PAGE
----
Friday, March 29, 2013

India Travelogue: The Taj Mahal

A quick drive from Agra Fort and we found ourselves in the vicinity of the Taj Mahal. This is it folks, the moment I've been waiting for! Wheee!

This is the gateway to the gardens. People know that the Taj Mahal is a mausoleum but it is actually part of a much larger complex which consists of gardens and several tombs for the wives of Emperor Shah Jahan. The Taj Mahal is the finest example of Mughal architecture, you'll see why a little later.

To better illustrate, here's a bird's eye view of the complex.

The gateway features inscriptions from the Qu'ran on the outside and the structure is made of red sandstone. Shah Jahan practiced religious tolerance during his reign and as such, the Taj Mahal features designs with Christian, Hindu and Islamic influences.

And then a preview of the Taj Mahal -- at this point my eyes were welling up...

The Taj Mahal is a white marble mausoleum located in Agra, Uttar Pradesh, India. It was built by Mughal emperor Shah Jahan in memory of his third wife, Mumtaz Mahal. The Taj Mahal is widely recognized as "the jewel of Muslim art in India and one of the universally admired masterpieces of the world's heritage".
Taj Mahal is regarded by many as the finest example of Mughal architecture, a style that combines elements from Islamic, Persian, Ottoman Turkish and Indian architectural styles.
The Taj Mahal was everything I imagined it to be -- stunning and breathtaking! We felt serenity amidst the infernal heat of the sun, I spent a good minute just taking it in.

Shah Jahan officially had 3 wives but the Taj Mahal was created in memory of Shah Jahan's favorite and third wife, Mumtaz Mahal, who died giving birth to their 14th child. After his wife's death, Shah Jahan was beset with so much grief that he went into secluded mourning for a year, and when he came back his hair turned white, his back bent and his face worn. He then commissioned the creation of the Taj Mahal as his favorite wife's resting place.

Trivia: The Taj Mahal was erected in Agra because during the time of Shah Jahan's rule, Agra was considered as the country's capital. 

Pardon the cheesy photo, the tour guide made me do it! :D
To protect the Taj Mahal from the elements, vehicles are advised to park at a safe distance and tourists are to wear protective shoe covers (in our case, blue booties) or go barefoot while exploring the Taj. This is also a sign of respect as it is a revered monument.

In India, animals are sacred and you'll see them just freely flying around or crossing the streets (as in the case of cows). In this area, eagles, crows and parrots abound:

View from the Taj, there were a lot of tourists that day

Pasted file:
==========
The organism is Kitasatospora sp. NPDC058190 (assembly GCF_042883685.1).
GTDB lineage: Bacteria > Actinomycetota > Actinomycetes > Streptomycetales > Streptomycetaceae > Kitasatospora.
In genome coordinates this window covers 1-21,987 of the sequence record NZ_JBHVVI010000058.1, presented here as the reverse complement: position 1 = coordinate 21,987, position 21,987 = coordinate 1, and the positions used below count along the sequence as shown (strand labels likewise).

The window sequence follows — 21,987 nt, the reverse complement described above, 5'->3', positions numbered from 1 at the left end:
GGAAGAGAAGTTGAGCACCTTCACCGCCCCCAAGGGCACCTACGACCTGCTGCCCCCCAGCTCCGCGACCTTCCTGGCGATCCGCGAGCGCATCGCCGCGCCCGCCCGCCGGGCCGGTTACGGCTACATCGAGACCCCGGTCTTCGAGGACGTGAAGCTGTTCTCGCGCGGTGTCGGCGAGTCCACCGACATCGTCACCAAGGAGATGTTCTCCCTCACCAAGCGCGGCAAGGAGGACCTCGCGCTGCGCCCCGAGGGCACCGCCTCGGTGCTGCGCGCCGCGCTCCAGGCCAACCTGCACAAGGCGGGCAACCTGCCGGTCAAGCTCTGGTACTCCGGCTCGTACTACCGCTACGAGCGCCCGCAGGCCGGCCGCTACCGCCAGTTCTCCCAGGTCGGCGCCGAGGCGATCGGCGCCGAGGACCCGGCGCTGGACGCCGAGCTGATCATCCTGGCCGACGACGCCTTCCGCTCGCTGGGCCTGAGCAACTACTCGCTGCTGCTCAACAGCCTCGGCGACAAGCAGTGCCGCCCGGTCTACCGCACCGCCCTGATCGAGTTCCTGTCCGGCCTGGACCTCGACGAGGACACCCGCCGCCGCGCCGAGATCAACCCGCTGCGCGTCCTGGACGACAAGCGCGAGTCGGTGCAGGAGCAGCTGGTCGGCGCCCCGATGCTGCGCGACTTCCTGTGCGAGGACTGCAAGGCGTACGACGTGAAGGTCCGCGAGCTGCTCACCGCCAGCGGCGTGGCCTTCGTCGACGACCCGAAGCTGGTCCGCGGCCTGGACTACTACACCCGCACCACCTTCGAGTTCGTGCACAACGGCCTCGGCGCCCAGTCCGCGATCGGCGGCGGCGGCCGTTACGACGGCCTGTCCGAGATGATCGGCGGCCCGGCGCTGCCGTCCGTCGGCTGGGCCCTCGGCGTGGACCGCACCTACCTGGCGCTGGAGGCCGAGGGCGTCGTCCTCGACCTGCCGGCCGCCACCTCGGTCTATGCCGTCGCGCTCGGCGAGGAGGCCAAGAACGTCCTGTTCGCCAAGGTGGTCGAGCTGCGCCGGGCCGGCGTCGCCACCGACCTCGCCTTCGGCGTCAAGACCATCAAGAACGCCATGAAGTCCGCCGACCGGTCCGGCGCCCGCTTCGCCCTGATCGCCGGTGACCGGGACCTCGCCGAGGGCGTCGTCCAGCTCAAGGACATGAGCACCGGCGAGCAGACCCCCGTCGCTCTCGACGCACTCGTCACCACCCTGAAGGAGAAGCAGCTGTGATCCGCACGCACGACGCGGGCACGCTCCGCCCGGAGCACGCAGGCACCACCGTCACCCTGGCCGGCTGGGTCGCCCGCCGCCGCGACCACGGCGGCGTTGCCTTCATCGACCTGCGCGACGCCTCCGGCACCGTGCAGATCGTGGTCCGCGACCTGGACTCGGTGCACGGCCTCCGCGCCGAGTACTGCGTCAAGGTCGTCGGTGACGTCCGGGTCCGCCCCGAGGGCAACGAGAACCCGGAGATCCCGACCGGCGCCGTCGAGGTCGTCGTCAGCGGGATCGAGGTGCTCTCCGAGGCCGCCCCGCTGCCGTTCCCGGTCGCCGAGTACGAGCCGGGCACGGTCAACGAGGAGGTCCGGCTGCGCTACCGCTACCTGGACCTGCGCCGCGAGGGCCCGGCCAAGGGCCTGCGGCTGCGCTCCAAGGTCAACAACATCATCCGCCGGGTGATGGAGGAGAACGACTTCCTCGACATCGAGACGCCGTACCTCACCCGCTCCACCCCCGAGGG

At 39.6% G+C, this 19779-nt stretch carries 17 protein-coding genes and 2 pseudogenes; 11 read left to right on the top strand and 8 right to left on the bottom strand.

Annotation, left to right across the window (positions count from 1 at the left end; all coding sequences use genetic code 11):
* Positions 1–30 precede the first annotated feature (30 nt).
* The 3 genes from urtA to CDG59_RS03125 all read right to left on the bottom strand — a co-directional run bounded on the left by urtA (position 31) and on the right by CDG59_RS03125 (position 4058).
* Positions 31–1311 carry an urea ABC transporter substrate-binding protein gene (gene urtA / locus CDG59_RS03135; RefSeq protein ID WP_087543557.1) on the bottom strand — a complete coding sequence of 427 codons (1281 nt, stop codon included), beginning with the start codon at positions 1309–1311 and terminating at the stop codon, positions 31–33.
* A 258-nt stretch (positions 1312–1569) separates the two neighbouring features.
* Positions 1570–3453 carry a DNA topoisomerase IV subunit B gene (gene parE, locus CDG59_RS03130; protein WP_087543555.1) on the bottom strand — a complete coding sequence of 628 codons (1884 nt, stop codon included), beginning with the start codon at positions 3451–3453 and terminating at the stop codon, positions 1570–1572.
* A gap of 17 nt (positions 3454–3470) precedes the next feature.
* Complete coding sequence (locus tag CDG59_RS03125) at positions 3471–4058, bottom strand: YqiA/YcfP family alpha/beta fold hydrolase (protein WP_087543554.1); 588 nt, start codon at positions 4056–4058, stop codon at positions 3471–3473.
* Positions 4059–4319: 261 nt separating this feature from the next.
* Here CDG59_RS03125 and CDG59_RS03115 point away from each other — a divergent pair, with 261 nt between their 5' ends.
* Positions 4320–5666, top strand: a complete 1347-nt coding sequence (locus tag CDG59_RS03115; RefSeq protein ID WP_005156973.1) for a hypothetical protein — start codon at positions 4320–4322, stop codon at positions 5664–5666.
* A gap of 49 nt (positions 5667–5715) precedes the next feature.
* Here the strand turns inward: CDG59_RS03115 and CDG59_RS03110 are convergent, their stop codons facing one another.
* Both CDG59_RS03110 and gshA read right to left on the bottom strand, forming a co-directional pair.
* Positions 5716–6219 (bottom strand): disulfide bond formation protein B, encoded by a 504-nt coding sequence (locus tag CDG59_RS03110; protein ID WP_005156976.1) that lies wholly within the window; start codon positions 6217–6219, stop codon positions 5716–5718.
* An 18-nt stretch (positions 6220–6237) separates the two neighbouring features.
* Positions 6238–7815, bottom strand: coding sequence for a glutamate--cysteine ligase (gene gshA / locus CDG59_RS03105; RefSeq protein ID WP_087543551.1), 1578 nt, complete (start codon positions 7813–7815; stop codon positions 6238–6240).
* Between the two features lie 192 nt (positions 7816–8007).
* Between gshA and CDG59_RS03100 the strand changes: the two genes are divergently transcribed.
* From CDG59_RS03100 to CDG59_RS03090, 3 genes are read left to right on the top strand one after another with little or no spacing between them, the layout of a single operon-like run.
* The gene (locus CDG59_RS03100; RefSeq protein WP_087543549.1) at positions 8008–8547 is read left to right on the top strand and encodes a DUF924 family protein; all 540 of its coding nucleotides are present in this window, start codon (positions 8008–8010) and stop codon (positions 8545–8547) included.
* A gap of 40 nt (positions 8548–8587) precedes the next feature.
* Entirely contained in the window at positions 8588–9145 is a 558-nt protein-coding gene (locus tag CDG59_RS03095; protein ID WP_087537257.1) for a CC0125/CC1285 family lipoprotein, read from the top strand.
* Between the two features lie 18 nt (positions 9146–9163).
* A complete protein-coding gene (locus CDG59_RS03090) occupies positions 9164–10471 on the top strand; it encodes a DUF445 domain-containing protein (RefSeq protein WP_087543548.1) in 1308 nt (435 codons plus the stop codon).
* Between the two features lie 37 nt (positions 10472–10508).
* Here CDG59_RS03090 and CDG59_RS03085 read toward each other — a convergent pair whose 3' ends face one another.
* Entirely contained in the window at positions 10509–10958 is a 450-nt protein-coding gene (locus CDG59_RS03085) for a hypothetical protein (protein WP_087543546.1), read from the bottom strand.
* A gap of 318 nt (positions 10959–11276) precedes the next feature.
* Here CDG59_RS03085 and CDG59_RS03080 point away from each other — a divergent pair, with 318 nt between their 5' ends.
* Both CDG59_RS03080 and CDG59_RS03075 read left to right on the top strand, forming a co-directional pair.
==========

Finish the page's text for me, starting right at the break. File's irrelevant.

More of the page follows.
going inside

Four minarets standing 137 ft. high are placed at the corners of the Taj Mahal and are slightly leaning outward to protect the structure should a strong earthquake hit Agra.

The Taj Mahal is sheathed in white marble and decorated in exquisite borders made of precious stones. It's been said that it's so packed together that "not even a single strand of hair can pass through".

The structure also has many optical illusions. The photo above shows the zigzag onyx design at a 45-degree angle when in fact they are flat!

One of the many distinct features of the Taj Mahal are the flower borders meticulously made of slivers of red camelian, brown, red, green jasper, green jade, blue lapis, green malachite, agates, mother-of-pearl, and amethyst polished to perfection.

No photos or videos were allowed while exploring the tombs inside, but here's a quick ninja photo. These are replicas of the actual tombs which are underground. There are strict military personnel inside and surrounding the Taj Mahal. One wrong move and you're bust!

made of white marble -- so cool to the touch!
Mom and Dad having so much fun!
Why, hello stranger!

By 5pm the gates were closing and it was time to leave. Ahh, this is certainly one those trips that will stay with me forever. I love this shot of me and my sister resting and taking a final look at the Taj before we bid it goodbye.

I'm so happy and blessed to have ticked the Taj Mahal off my bucket list of places to visit. The perfection and opulence of the Taj was really worth the 9 hours flying time plus the 5 hours travel via land. I would really recommend visiting the Taj Mahal even once in your lifetime, it truly is a remarkable experience.

Related posts: 

India Travelogue: New Delhi
India Travelogue: The Red Fort of Agra
India Travelgue: Jaipur (Day 1)
India Travelogue: Jaipur (Day 2)


  1. Beautiful photos, beautiful experience Kira. I am green with envy! He he he. Lovely post.

    1. Hi Sheng!

      Thank you :) Writing about Jaipur next! :)